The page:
I connected it to a fully charged, new and unsulfated group 29 battery and the voltage rose from 12.6 to 15.4 within one minute at a charge rate of 5.8 amperes on my Triplett meter. This suggests that at 16.0 volts which is the upper limit for equalization amperage will probably sag to 5.0 or perhaps slightly less. This would be appropriate for a 110 amp hour battery. Two chargers would be appropriate on a series pair of GC220 batteries.
Didn't see any equlizing charge info. What voltage will it go to and how many amps at that voltage?
It's not a miracle, auto-equalizer. I'm unaware of such a device. It requires some knowledge of how equalizing and how good ol' fashioned manual chargers work. If you want to get clever with it, you can add a Variac.
Every situation's different, but in the OP I provided you some links so you could begin to do some minimal research that will answer your questions to a degree.
Some "smart" chargers like my Vector/Black & Decker have an equalizing mode. It's great, but even IT is inadequate for most, true equalizing requirements which are full of variables like temperature and battery chemistry.
Sorry I couldn't be more helpful, but all the answers you seek can be found via the search feature on these boards. We've been discussing this stuff a lot lately.
1986 Winnebago Chieftain 22RC
Our Camper (with no payments)
My issue is that I have had several batteries fried from no name Chinese chargers and/or battery tender type chargers gone bad. I am inclined to avoid them.
And you should!
As mexbungalows discussed in his thread I quoted, these are not "Set 'em and forget 'em" chargers." I would never leave one alone for long either.
Also there is a high degree of probability that, in your cases, a cell had shorted, unrelated to your chargers, but they kept trying to charge these now 10.5V batteries as if they were still 12.7V batteries. This will always dry them up. Done it myself, AAMOF.
That is precisely why my perception of a battery charging device that is supposed to "think" is most likely worth no more than twenty seven dollars ninety nine cents plus tax.
These newfangled gizmos really give me a chuckle. For five decades I've lived with standard battery charging devices and managed to squeeze more than a fair amount of lifespan out of batteries. I have had only one type of "smart" charger that impressed me---the Trace 2500SB inverter charger. This is one rugged and precise battery management tool. All values were panel adjustable.
400 m.a. going "wide open" into a battery would take a long time to damage it. A few months at temperatures above 30c perhaps, and that is an extremely pessimistic calculation. That is why I chose a transformer based "Float Charger" with a DC output switched to maintain a 13.4 volt float value. Even if the DC regulator fails, two things would happen, no charge at all or a whopping four hundred milliamps shorted right into the battery. Lash me with a silk bullwhip.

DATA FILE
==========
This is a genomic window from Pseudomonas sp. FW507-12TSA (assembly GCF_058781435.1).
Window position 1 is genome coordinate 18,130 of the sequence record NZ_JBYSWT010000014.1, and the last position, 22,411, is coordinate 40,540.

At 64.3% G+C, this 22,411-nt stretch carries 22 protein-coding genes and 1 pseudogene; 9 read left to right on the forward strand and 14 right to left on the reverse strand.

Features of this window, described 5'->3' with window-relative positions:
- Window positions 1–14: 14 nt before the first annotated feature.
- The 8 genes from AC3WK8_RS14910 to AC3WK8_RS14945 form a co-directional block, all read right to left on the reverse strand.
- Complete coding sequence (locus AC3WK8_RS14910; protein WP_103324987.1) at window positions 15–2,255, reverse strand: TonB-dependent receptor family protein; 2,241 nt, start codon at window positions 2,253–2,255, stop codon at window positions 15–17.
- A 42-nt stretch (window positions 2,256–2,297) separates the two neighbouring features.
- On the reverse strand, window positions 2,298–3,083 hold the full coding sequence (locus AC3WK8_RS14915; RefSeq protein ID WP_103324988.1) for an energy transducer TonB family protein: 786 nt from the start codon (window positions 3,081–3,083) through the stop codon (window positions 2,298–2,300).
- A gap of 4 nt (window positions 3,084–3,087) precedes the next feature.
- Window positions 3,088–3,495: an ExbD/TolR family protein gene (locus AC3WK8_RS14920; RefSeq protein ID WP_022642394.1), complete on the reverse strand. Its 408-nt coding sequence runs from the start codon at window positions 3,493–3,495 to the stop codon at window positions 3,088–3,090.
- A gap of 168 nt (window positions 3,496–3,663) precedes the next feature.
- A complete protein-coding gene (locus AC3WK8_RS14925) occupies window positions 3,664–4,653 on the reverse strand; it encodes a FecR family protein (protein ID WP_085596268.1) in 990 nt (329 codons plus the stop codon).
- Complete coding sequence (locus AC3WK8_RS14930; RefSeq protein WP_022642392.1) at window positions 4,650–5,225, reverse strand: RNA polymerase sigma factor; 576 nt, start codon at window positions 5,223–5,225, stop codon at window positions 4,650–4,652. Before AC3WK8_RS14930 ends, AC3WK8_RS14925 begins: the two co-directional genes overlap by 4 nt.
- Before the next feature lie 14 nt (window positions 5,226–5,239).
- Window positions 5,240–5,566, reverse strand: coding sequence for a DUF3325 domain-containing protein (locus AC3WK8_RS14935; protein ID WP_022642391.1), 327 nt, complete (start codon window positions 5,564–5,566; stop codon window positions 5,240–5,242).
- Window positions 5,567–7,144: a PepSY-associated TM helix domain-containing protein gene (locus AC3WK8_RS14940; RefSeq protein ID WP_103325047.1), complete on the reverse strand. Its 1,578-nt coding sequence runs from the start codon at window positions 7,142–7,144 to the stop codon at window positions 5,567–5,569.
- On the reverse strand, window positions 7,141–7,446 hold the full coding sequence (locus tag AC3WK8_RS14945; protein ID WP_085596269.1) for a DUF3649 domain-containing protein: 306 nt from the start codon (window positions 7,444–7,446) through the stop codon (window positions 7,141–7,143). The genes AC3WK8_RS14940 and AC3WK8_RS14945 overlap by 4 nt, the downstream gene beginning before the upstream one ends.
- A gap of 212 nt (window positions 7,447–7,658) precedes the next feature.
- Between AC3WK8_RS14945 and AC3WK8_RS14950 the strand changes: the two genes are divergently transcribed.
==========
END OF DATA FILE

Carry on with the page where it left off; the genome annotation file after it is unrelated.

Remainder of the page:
I don't take chances if I cannot supervise the charging of a battery directly. I use an Intermatic spring-wound hourly or 12-hour timer. If a battery should take say four to five hours worth of charging and I have to run to the store, I set the intermatic for five hours. Almost without fail I return before the timer winds down to zero but if I shouldn't then it's no big deal.
It takes a significant amount of being unaware to have batteries toasted or sulfated by ill treatment.
The next time you purchase a so-called made in North America anything, look at the bar code numerals. If they start with a 00, 0, or 1, then they are made in north america. Not many battery chargers are made in the USA anymore, at least not the transformer type. I know for a fact that Mexico constructs a lot of transformers, even the ones on power poles and in substation yards.
I have one of those units and it is a nice charger & does everything I need it to do very well charge batteries. I am of a different opinion that at least one of the above posters due to the fact that I have bought a lot of Harbors stuff over the last 20 years or so and only two items have I ever needed to return and that was quickly & friendly handled so non harmful. I worked in the repair trades a fair amount of my working life and now I do serious puttering.By virtue of that I have determined that I can afford to have tools that I normally have been unable to as they were so expensive but now thanks to places like HF i can have them and not for 8 hours a day use but for my puttering they are just fine!!!Jb
2001 F 350 CC PSD 373 rear,auto
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I just ordered the BLACK & DECKER BC40EWB 40 amp charger. $69.99 at boatandrvaccessories.com.
For some reason they had it for $50 less than anyone else. Suppose to be high frequency bla bla bla.
I'm hoping to cut down on my recharging time while dry camping.
I'd be interested to hear that unit performs.
Around here we're a little more familiar with the 1093DBD. But as near as I can tell, the only notable difference is the addition of an equalizing mode on the old Vector unit. Plus it's got a pretty solid, proven track record. And of course... with one of these Harbor Freight units, there is little use for the equalizing mode. The Black & Decker's mode is a little too automatic, though it IS nice to know that it will turn itself off at some point.
We'd all appreciate your review and impressions of your new charger.
Why buy a charger that from the reviews has a terrible failure rating ? Did anybody even bother to read them ?
'01 31 ft Rexall Vision, Generac 5.5k, PD 9245 conv, 200 watts Solar, 400 watt inv, 2 12v batts, ammeters, led voltmeters all over the place, KingDome/sat, 2 Oly Cat heaters, and towing a Jeep Liberty, or a 16 ft Lowe bass boat, or a Kawi Mule.